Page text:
The economic recovery from the coronavirus pandemic will take at least five years.
In an interview with Bloomberg Markets, Carmen Reinhart and Kenneth Rogoff make some convincing arguments why they believe that the global economy will take significantly longer to recover than the official consensus. Both the Fed and the ECB see a possible recovery by the end of 2021.
They take a contrary view to Fed Chairman Jerome Powell, who stated over the weekend that he was optimistic that the US economy will start to recover in the second half of this year. “This economy will recover. And that means people will go back to work. Unemployment will get back down. We’ll get through this. It may take a while. It may take a period of time. It could stretch through the end of next year. We really don’t know,” Powell said.
The view from Europe is similar, with the eurozone economy expected to return to its pre-pandemic levels by next year at the earliest, Philip Lane, the European Central Bank’s chief economist. “From today’s perspective, it looks in any case unlikely that economic activity will return to its pre-crisis level before 2021, if not later”.
Carmen Reinhart and Kenneth Rogoff, published their bestseller “This Time Is Different: Eight Centuries of Financial Folly” in 2009 based on the premise that the 2008-09 credit crisis was far from unique. In an interview with Bloomberg Markets, the authors point out that the current COVID-19 crisis is really is different!
Reinhart notes that the current outbreak is different from prior pandemics in terms of the economy, the policy response, the shutdown, especially the “abruptness and the widespread shutdowns we had not seen before.”
Rogoff states “Certainly the global nature of it is different and this highlights the speed. We have the first global recession crisis really since the Great Depression. In 2008 it was the rich countries and not the emerging markets. They [the emerging markets] had a “good” crisis in 2008, but they’re not going to this time, regardless of how the virus hits them”
When asked about the stock market surge which is at odds with the state of the economy. Reinhart argues that there is a disconnect between the reaction of the stock market and the actual state of the economy. She states that “the blanket coverage by the Fed is broad, and that is driving the market. And expectations are that we’re going to have this nice V-shaped recovery and life is going to return to normal as we knew it before the pandemic. And my own view is that neither of those are likely to be true.”
“The recovery is unlikely to be V-shaped, and we’re unlikely to return to the pre-pandemic world. Although I do think that that’s part of the reason why we see this incongruence between the economic numbers and what the market is doing,” Reinhart states.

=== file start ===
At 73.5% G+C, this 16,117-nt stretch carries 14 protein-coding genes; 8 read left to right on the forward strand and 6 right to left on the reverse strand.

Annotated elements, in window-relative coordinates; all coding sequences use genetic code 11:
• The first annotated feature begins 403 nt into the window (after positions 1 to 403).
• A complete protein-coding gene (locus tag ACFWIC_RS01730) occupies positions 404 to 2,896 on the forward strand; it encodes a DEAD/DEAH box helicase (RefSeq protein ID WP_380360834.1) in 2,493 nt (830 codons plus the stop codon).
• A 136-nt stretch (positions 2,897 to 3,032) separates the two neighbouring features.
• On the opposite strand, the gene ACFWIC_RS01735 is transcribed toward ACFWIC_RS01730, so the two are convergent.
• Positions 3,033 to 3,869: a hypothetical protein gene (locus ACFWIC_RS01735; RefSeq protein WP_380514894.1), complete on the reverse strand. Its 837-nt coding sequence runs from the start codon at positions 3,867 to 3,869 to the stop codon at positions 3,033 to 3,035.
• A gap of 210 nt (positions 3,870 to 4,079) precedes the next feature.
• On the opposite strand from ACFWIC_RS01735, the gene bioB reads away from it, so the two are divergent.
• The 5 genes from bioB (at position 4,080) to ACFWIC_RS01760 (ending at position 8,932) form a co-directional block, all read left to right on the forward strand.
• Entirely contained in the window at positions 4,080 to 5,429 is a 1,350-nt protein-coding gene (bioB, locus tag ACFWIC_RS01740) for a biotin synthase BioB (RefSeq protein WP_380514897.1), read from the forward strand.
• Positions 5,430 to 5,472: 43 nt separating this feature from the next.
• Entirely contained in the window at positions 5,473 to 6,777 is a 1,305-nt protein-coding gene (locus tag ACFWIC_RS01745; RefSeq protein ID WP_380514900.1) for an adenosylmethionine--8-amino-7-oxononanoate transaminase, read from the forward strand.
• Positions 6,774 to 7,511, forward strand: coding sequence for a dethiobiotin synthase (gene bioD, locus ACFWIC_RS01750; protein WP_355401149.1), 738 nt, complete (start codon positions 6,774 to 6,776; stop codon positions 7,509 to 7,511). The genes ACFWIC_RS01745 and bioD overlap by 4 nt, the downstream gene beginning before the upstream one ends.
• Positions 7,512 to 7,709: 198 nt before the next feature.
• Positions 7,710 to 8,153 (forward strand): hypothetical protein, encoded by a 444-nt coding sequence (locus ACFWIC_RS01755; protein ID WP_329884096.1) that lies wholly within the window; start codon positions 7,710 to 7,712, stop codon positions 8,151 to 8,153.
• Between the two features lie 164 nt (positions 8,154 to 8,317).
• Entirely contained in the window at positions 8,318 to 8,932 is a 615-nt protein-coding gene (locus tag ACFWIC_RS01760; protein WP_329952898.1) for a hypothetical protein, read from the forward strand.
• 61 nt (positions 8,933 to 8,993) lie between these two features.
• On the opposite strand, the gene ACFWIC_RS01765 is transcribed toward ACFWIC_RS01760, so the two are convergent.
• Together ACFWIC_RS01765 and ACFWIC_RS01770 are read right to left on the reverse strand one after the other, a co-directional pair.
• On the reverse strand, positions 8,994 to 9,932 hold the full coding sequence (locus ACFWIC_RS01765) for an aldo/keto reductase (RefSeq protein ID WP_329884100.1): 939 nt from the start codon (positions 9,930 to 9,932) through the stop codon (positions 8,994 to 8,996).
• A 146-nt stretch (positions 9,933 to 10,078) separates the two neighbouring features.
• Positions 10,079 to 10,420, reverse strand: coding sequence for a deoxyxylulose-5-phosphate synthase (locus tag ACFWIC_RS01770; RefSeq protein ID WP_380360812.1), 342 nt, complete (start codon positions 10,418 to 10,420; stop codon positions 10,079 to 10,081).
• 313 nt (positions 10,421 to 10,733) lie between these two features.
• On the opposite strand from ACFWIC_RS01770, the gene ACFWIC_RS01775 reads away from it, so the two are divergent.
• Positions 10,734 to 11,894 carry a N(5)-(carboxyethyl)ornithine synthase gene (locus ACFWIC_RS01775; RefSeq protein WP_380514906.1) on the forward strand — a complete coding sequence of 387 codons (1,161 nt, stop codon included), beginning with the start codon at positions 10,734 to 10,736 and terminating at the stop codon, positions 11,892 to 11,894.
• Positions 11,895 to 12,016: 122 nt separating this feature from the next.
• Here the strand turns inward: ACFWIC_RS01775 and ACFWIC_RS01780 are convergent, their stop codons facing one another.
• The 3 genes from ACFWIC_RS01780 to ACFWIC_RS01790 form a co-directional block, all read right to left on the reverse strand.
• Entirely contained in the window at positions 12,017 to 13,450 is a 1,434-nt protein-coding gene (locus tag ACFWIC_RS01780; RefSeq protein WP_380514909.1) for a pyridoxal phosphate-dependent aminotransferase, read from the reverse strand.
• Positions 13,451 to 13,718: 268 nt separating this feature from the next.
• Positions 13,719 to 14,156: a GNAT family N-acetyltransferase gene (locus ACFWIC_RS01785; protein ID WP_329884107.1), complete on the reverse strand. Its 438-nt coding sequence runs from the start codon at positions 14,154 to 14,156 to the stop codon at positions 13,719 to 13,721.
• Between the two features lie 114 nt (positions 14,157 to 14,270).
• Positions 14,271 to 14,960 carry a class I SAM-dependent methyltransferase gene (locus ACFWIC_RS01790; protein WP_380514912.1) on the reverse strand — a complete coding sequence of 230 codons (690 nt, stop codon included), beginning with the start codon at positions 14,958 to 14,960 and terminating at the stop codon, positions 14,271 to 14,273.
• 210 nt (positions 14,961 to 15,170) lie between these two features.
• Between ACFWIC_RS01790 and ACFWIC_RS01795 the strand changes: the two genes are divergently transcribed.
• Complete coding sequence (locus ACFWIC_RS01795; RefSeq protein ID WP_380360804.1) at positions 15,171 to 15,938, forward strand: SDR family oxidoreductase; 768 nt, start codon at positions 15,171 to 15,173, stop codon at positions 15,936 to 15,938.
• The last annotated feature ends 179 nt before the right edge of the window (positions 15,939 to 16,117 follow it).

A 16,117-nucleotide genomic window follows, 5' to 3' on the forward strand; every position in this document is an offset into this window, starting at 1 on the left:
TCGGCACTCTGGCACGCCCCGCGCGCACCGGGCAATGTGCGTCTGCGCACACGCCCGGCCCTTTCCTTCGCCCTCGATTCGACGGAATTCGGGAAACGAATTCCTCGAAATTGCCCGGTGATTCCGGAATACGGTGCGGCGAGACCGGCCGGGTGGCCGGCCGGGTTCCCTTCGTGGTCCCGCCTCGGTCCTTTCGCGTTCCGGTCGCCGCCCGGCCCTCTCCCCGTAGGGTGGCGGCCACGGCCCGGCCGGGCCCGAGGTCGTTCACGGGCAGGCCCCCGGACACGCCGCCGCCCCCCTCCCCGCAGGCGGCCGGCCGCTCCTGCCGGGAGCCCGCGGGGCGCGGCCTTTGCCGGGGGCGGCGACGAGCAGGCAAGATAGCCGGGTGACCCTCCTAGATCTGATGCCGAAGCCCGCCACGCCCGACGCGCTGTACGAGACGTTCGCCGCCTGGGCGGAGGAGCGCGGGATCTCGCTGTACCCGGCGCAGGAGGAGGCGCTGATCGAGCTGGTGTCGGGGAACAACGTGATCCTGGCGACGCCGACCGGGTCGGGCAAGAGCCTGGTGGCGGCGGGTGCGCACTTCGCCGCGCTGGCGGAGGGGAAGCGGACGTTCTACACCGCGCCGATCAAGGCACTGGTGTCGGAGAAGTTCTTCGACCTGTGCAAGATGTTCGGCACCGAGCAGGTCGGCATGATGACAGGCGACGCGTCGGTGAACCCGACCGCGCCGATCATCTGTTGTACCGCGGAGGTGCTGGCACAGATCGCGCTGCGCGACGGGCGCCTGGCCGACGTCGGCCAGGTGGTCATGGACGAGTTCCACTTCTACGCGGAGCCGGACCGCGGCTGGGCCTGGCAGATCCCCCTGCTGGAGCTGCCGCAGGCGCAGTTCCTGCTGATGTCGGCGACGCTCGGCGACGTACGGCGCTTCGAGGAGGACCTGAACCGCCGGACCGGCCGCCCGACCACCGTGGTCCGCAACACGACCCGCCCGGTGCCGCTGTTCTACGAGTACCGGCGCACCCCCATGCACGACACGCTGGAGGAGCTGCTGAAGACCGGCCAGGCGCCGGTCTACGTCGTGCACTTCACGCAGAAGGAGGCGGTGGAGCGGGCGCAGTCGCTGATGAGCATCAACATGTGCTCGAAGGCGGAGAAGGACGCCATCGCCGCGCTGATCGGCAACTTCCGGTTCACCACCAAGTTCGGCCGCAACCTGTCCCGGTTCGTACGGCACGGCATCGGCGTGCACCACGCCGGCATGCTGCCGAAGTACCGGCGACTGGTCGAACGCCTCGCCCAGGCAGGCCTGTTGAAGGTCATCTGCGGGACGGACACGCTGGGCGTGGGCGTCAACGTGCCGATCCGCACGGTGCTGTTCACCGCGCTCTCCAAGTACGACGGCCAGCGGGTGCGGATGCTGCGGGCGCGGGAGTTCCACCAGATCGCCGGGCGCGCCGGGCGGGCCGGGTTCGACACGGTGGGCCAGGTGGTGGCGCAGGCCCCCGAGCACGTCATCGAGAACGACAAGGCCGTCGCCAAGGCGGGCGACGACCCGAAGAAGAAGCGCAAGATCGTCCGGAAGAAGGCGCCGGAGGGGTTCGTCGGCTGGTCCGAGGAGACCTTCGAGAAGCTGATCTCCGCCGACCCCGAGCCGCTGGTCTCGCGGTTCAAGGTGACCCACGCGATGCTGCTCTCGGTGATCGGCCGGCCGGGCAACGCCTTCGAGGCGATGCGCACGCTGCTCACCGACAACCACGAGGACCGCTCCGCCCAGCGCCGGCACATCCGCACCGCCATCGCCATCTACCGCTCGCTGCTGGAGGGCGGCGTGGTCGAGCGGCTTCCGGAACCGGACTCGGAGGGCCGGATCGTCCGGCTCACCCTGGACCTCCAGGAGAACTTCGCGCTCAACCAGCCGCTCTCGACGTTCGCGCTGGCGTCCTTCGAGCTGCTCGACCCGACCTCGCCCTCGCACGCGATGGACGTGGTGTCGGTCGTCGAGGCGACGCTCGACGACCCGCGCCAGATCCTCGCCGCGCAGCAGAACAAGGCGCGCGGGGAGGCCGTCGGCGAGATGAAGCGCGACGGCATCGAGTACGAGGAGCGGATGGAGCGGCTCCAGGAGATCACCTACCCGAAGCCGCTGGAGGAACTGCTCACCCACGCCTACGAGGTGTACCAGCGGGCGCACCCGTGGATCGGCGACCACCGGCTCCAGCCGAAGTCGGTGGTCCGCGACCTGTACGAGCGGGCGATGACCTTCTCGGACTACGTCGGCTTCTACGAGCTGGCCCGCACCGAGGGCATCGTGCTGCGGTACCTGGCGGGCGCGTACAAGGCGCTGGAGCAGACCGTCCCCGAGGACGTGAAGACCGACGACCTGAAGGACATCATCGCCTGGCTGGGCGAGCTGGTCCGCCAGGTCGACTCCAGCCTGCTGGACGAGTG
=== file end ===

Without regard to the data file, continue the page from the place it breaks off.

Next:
Rogoff believes that “the markets have a very sanguine view of the virus and what’s going to happen and how quickly we can return to normal or maybe how quickly we will choose to return to whatever normal is.” He adds “the market is banking on this V-shaped recovery. But a lot of the firms aren’t coming back. I think we’re going to see a lot of work for bankruptcy lawyers going across a lot of industries.”
When asked, “So what does the economic recovery look like?”
Reinhart said “There is talk on whether it’s going to be a W-shape if there’s a second wave and so on. That’s a very real possibility given past pandemics and if there’s no vaccine.”
Another reason why she believes that the V-shape story is unlikely is related to the structure of more developed economies and their reliance on large service sectors.
“Another reason I think the V-shape story is dubious is that we’re all living in economies that have a hugely important service component. How do we know which retailers are going to come back? Which restaurants are going to come back? Cinemas? When this crisis began to morph from a medical problem into a financial crisis, then it was clear we were going to have more hysteresis, longer-lived effects.”
Rogoff said “So there are going to be phenomenal frictions coming out of this wave of bankruptcies, defaults. It’s probably going to be, at best, a U-shaped recovery. And I don’t know how long it’s going to take us to get back to the 2019 per capita GDP. I would say, looking at it now, five years would seem like a good outcome out of this.
Overall the two economists believe that both the official consensus and stock market valuations are based on an overly optimistic view of the likely V-shaped recovery. They make some very convincing arguments about why the recovery is likely to take longer. It is also more likely to be a U-shaped recovery or a W-shaped one.